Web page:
Partly for our own internal documentation, and partly because it might be of interest to (some) readers, some notes on how the Number 10 petitions site works. On the face of it you’d imagine this would be very simple, but as usual it’s complicated by performance requirements (our design was motivated by the possibility that a large NGO might mail a very large mailing list inviting each member to sign a particular petition, so that we might have to sustain a very high signup rate for an extended period of time). Here’s a picture of the overall architecture:
(This style of illustration is unaccountably popular in the IT industry but unlike most examples of the genre, I’ve tried to arrange that this one actually contains some useful information. In particular I’ve tried to mark the direction of flow of information, and separate out the various protocols; as usual there are too many of the latter. The diagram is actually a slight lie because it misses out yet another layer of IPC—between the web server, apache, and the front-end FastCGI scripts.)
Viewing petition pages is pretty conventional. Incoming HTTP requests reach a front-end cache (an instance of squid, one per web server, cacheing in memory only); squid passes them to the petition browsing scripts (written in perl running under FastCGI) to display petition information. Those scripts consult the database for the current state of the relevant petition and pass it back to the proxy, and thence to the web client. This aspect of the site is not very challenging.
Signing petitions is harder. The necessary steps are:
- write a database record about the pending signature;
- send the user an email containing a unique link to confirm their signature;
- update the database record when the user clicks the link;
- commit everything to stable storage; and finally
- tell the user that their signature has been entered and confirmed.
The conventional design for this would be to have the web script, when it processes the HTTP request for a new signature, submit a message for sending by a local mail server and write a row into the database and commit it, forcing the data out to disk. The mail server would then write the message into its spool directory, and fsync it, forcing it out to disk. The mail server will then pick the mail out of its queue and send it to a remote server, at which point it will be erased from the queue. Later on the mail will arrive in the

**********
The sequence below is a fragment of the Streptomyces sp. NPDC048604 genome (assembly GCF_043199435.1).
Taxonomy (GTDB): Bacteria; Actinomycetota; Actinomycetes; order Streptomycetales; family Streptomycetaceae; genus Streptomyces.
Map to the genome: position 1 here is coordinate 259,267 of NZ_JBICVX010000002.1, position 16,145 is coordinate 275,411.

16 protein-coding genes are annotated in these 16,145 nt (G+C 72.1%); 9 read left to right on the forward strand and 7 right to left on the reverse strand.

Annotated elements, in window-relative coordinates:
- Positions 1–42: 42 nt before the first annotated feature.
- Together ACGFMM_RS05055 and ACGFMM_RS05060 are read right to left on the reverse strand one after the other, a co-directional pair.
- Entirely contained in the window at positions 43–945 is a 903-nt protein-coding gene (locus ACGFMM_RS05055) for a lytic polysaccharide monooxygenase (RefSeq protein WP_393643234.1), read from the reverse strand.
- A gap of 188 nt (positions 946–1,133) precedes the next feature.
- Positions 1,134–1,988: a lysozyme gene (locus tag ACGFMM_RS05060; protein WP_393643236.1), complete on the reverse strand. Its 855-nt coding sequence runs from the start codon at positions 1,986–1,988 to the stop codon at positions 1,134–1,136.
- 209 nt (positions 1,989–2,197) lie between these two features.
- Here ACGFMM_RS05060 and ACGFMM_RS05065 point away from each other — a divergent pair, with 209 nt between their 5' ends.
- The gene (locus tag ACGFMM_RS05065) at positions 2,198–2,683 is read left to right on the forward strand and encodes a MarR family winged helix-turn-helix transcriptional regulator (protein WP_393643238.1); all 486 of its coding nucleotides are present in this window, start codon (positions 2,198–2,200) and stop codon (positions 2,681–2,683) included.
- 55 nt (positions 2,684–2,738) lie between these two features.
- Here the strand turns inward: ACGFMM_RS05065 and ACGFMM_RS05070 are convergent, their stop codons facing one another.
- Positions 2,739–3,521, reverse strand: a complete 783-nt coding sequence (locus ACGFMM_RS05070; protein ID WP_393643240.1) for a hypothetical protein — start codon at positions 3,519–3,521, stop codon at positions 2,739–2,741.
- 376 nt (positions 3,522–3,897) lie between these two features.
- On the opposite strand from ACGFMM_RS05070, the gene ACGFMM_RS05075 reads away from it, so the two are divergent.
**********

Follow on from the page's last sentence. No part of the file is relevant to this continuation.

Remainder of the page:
user’s inbox, at which point they will (presumably) click the link, resulting in another HTTP request which causes the web script to update the corresponding database row and commit the result. While this is admirably modular it requires far more disk writes than necessary to actually complete the task, which limits its potential speed. (In particular, there’s no reason to have a separate MTA spool directory and for the MTA to make its own writes to that directory.)
At times of high load, it is also extremely inefficient to do one commit per signature. It takes about as long to commit ten new or changed rows to the database as it is to commit one (because the time spent is determined by the disk seek time). Therefore to achieve high performance it is necessary to batch signatures. Unfortunately this is a real pain to implement because all the common web programming models use one process per concurrent request, and it is inconvenient to share database handles between different processes. The correct answer to this problem would of course be to write the signup web script as a single-process multiplexing implementation, but that’s a bit painful (we’d have had to implement our own FastCGI wire protocol library, or alternatively an HTTP server) and the deadlines were fairly tight. So instead we have a single-process server, petsignupd, which accepts signup and confirmation requests from the front-end web scripts over a simple UDP protocol, and passes them to the database in batches every quarter of a second. In theory, therefore, users should see a maximum latency of a bit over 0.25s, but we should achieve close to the theoretical best throughput of incoming requests. (Benchmarking more-or-less bears this out.)
Sending the corresponding email is also a bit problematic. General-purpose MTAs are not optimised for this sort of situation, and (for instance) exim can’t keep up with the sustained signup rate we were aiming for even if you put all of its spool directories on a RAM disk and accept that you have to repopulate its outgoing queue in the event of a crash. The solution was to write petemaild, a small multiplexed SMTP sending server; unlike a general-purpose MTA this manages its queue in memory and communicates updates directly to the database (when a confirmation email is delivered or delivery fails permanently).
It’s unfortunate that such a complex system is required to fulfil such a simple requirement. If we’d been prepared to write the whole thing ourselves, from processing HTTP requests down to writing signatures out to files on disk, the picture above would look much simpler (and there would be fewer IPC boundaries at which things could go wrong). On the other hand the code itself would be a lot more complex, and there’d be a lot more of it. I don’t think I’d describe this design as a “reasonable” compromise, but it’s at least an adequate one.